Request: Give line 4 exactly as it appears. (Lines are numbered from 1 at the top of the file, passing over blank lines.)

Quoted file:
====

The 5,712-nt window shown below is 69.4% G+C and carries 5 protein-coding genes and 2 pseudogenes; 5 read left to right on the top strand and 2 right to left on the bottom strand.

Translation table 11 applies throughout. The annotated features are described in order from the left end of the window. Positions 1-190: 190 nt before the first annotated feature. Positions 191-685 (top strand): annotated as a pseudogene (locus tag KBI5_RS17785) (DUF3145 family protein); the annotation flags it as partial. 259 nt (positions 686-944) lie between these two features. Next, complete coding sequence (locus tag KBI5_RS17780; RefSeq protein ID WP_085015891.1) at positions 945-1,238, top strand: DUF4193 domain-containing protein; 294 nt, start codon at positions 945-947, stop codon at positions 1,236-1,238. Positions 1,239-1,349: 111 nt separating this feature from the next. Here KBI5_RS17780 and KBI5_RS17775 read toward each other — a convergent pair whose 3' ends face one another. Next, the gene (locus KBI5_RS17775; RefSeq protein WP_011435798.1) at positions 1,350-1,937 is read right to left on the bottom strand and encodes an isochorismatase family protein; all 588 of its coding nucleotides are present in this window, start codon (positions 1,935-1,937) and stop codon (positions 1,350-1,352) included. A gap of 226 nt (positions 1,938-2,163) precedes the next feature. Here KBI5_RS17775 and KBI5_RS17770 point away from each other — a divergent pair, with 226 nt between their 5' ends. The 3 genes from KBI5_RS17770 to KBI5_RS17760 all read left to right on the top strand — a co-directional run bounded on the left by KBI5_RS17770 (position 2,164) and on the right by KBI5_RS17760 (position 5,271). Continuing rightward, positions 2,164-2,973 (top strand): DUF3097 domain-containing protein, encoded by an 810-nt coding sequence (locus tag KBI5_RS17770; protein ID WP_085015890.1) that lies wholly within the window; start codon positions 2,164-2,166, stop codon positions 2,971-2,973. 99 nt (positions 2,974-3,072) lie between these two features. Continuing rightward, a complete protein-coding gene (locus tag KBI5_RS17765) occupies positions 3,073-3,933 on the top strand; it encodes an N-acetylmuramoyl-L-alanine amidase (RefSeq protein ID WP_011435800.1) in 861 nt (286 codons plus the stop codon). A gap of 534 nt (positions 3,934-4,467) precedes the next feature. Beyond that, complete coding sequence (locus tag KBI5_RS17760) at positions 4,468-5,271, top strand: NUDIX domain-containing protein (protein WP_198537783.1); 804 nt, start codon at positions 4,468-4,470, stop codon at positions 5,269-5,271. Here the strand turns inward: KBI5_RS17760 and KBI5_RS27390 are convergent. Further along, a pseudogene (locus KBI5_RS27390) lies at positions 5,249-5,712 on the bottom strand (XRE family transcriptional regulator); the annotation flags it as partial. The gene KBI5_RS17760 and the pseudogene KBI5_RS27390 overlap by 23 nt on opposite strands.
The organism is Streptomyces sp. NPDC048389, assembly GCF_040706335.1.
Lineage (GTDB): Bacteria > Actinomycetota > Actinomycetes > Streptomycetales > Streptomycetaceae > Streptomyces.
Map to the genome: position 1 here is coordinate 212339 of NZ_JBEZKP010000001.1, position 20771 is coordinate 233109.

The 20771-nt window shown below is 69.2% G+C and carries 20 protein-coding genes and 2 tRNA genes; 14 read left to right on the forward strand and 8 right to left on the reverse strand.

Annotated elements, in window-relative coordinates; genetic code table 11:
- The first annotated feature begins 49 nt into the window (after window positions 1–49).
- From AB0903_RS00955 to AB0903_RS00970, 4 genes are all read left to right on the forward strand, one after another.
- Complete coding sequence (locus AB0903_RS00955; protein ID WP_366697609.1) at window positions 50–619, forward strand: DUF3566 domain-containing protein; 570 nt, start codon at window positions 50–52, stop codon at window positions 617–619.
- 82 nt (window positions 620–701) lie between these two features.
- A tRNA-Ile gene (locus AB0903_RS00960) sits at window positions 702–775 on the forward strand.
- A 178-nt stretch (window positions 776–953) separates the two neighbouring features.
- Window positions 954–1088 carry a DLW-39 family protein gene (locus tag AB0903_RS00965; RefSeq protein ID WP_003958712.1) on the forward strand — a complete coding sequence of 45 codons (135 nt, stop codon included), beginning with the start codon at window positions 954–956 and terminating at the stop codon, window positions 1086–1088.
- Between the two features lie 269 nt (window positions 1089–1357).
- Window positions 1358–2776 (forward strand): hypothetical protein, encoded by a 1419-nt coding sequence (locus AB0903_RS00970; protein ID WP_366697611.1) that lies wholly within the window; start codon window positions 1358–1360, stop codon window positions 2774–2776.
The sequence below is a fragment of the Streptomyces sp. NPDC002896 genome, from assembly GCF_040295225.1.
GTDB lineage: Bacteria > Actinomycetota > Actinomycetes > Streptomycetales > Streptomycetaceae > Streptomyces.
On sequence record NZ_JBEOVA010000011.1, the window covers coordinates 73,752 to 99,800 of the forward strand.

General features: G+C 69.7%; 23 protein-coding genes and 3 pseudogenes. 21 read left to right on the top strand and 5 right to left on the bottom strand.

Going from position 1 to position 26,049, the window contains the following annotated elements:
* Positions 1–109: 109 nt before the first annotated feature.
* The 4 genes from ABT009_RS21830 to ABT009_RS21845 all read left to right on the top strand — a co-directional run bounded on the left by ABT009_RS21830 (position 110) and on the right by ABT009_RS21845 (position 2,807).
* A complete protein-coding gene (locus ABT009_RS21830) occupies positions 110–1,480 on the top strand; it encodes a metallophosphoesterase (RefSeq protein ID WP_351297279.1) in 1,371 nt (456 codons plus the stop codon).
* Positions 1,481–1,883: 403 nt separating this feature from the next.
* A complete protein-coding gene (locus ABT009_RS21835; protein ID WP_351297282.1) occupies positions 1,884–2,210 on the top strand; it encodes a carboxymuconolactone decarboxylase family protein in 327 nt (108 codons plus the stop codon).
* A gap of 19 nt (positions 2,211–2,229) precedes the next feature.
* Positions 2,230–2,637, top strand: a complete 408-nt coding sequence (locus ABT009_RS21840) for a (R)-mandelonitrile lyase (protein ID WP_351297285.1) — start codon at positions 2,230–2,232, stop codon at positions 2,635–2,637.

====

Lineage (GTDB): Bacteria > Actinomycetota > Actinomycetes > Streptomycetales > Streptomycetaceae > Streptomyces.